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Scientists Predict Big Sunspot Cycle Coming

Cycle 23-24 Sunspot Number Prediction (March 2006)
by Staff Writers
Boulder CO (SPX) March 6, 2006
Solar scientists said Monday the next sunspot cycle could be 30 percent to 50 percent stronger than the last one, and it could begin up to a year later than expected – although other scientists dispute the timing prediction.

Scientists using a new computer model at the National Center for Atmospheric Research said they now understand what drives the Sun's 11-year cycle of sunspot activity, and they are confident the model can help them predict the cycle accurately enough to allow NASA and the satellite and electric-power industries prepare for periods of maximum solar magnetic activity years in advance.

The peak of the cycle, called the Solar Maximum, generates more frequent magnetic storms and ejections of energetic particles that can slow satellite orbits - thereby interfering with global navigation – as well as disrupt communications and bring down power systems.

During a telephone briefing for reporters Monday, the scientists said they have great confidence in the forecast, because their model has matched the historical data from the past eight solar cycles with more than 98 percent accuracy.

"Our model has demonstrated the necessary skill to be used as a forecasting tool," said NCAR scientist Mausumi Dikpati, the research team leader at NCAR's High Altitude Observatory.

Their Predictive Flux-transport Dynamo Model is enabling NCAR scientists to predict that the next solar cycle, known as Cycle 24, will produce sunspots across an area slightly larger than 2.5 percent of the visible surface of the Sun. They said they expect the cycle to begin in late 2007 or early 2008, which is about six months to 12 months later than a cycle would normally start. Cycle 24 is expected to reach its peak sometime in 2012.

"We disagree with the timing," said David Hathaway, a solar astronomer at NASA's Marshall Space Flight Center in Huntsville, Ala. "The large (solar) cycles tend to start early. We think the cycle will start this year."

Hathaway explained that his group also foresees a large and long solar cycle coming next, but "when we look at the statistics, for us the statistics are stronger for a big cycle starting early" – although he admitted that the data remain unclear. "It hasn't been well-measured," he told reporters.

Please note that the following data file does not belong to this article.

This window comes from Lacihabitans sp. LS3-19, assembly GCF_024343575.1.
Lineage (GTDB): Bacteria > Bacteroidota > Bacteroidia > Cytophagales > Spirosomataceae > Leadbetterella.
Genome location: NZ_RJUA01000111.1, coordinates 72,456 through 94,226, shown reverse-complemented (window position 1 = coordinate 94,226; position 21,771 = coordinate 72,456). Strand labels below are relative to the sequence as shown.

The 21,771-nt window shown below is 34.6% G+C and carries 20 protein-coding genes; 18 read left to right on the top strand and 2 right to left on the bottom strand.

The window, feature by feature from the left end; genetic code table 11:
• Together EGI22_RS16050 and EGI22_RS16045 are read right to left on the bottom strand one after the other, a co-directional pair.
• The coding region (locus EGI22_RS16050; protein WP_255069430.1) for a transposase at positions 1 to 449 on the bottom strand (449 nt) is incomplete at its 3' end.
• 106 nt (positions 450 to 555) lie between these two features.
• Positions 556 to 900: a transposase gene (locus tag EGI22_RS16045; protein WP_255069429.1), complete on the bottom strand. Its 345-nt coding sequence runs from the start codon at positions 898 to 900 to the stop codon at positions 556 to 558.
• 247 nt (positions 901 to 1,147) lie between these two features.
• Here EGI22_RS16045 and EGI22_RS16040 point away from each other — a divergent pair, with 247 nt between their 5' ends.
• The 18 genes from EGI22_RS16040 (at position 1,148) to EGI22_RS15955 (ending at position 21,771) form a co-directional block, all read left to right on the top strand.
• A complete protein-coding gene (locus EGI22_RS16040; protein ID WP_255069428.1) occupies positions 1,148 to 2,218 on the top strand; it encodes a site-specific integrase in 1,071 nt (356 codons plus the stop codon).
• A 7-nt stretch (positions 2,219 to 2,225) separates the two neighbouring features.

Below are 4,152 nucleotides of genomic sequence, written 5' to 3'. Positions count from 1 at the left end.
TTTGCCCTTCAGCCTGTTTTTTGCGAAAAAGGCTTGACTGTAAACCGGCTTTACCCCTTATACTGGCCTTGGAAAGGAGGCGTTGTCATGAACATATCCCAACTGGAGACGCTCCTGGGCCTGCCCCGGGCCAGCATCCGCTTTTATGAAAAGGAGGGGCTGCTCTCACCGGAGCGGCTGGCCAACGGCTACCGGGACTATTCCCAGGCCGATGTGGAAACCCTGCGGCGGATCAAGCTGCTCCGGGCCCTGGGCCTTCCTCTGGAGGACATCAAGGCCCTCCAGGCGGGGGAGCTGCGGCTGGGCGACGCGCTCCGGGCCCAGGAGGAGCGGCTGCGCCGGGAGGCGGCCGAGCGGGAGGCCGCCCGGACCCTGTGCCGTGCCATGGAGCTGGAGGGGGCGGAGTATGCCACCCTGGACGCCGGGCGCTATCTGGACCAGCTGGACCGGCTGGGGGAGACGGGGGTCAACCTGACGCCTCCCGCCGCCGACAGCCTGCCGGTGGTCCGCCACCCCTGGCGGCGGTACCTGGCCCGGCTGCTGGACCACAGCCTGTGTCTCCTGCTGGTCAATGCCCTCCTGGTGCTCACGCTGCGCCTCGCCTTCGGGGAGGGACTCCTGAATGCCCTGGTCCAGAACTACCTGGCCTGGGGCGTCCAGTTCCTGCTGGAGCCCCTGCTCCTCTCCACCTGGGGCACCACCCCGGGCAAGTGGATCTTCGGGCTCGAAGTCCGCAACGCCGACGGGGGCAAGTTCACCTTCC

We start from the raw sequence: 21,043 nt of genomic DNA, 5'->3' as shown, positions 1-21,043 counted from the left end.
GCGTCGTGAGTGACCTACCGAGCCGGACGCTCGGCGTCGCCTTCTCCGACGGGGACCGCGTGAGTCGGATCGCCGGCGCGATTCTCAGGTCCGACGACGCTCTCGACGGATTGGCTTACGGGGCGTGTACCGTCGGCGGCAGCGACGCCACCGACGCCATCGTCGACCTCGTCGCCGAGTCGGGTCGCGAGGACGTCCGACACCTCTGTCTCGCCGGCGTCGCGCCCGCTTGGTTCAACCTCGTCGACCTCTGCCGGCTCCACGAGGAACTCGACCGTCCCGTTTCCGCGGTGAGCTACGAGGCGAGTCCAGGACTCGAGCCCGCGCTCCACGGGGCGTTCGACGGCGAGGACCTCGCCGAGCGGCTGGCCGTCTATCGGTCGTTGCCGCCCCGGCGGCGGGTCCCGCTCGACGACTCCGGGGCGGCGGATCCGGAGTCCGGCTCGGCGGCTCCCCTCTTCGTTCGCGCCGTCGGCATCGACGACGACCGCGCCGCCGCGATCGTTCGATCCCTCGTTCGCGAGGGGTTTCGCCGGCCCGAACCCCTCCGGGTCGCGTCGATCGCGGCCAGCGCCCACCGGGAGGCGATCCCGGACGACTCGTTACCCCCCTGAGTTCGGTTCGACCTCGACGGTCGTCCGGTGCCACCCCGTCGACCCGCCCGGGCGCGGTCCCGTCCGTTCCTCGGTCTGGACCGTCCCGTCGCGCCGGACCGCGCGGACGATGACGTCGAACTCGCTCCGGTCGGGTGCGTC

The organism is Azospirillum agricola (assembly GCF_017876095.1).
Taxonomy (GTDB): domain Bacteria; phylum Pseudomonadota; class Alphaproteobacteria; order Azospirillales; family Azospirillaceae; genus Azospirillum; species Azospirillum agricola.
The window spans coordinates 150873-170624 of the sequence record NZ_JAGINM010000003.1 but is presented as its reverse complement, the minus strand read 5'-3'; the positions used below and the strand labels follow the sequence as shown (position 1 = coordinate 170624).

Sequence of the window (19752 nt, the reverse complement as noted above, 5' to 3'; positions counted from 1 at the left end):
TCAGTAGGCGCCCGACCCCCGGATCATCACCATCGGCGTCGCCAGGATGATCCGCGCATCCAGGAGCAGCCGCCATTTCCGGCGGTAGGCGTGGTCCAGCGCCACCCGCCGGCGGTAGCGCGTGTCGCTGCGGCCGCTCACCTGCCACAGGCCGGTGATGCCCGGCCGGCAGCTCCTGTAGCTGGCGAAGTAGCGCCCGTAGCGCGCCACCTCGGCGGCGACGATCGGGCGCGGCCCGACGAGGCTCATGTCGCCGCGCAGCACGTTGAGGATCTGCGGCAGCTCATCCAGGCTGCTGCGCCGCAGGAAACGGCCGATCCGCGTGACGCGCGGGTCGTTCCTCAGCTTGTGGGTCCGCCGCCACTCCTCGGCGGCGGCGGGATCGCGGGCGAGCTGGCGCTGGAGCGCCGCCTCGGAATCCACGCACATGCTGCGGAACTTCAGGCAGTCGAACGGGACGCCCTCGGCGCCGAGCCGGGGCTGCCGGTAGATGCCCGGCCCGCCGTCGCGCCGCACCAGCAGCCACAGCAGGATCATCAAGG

Both groups said the model should help them to forecast sunspot activity for two solar cycles, or 22 years, into the future. The NCAR team is planning in the next year to issue a forecast of Cycle 25, which will peak in the early 2020s.

"This is a significant breakthrough with important applications especially for satellite-dependent sectors of society," said Peter Gilman, an NCAR scientist.

The team generated its forecast, in part, by tracking sub-surface movements of the sunspot remnants of the previous two solar cycles.

The Sun goes through approximately cycles from peak storm activity to quiet and back again. Solar scientists have been tracking the cycles since 1880, but without being able to predict relative intensity or timing. The storms are linked to twisted magnetic fields in the Sun that suddenly snap and release tremendous amounts of energy – Hathaway said the fields "short-circuit" the process.

The storms tend to occur near dark regions of concentrated magnetic fields, popularly known as sunspots.

The NCAR team's computer model draws on research indicating the evolution of sunspots is caused by a current of plasma, or electrified gas, which circulates between the solar equator and its poles over a period of 17 to 22 years. This current acts like a conveyor belt of sunspots.

As explained by Madhulika Guhathakurta, lead scientist with NASA's Living With a Star program in Washington, D.C., the sunspot process begins with tightly concentrated magnetic field lines in the solar convection zone - the outermost layer of the Sun's interior.

The field lines rise to the surface at latitudes near the equator and form bipolar sunspots, regions of concentrated magnetic fields. When these sunspots decay, they imprint the moving plasma with a type of magnetic signature.

As the plasma travels toward the poles, it sinks about 200,000 kilometers (124,000 miles) back into the convection zone and starts returning toward the equator at a speed of about one meter (three feet) per second or slower. The increasingly concentrated fields become stretched and twisted by the internal rotation of the Sun as they near the equator, gradually becoming less stable than the surrounding plasma.

This eventually causes coiled-up magnetic field lines to rise up, tear through the Sun's surface, and create new sunspots.

The subsurface plasma flow used in the model has been verified with the relatively new technique called helioseismology, based on observations from both NSF– and NASA–supported instruments, such as the SOHO spacecraft and several terrestrial telescopes – including Kitt Peak in Arizona and Mount Wilson and Sacramento Peak in California.

This technique tracks sound waves reverberating inside the Sun to reveal details about the interior, much as a doctor might use an ultrasound to see inside a patient.

The team is publishing its forecast in the current issue of Geophysical Research Letters.

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Assessment Phase, Final Report Of Solar Orbiter
Paris (ESA) Jan 19, 2006
The assessment study of the Solar Orbiter has addressed all mission areas, from the scientific requirements to the payload complement, the space and ground segments, and the respective technology readiness, including all corresponding programmatic aspects.

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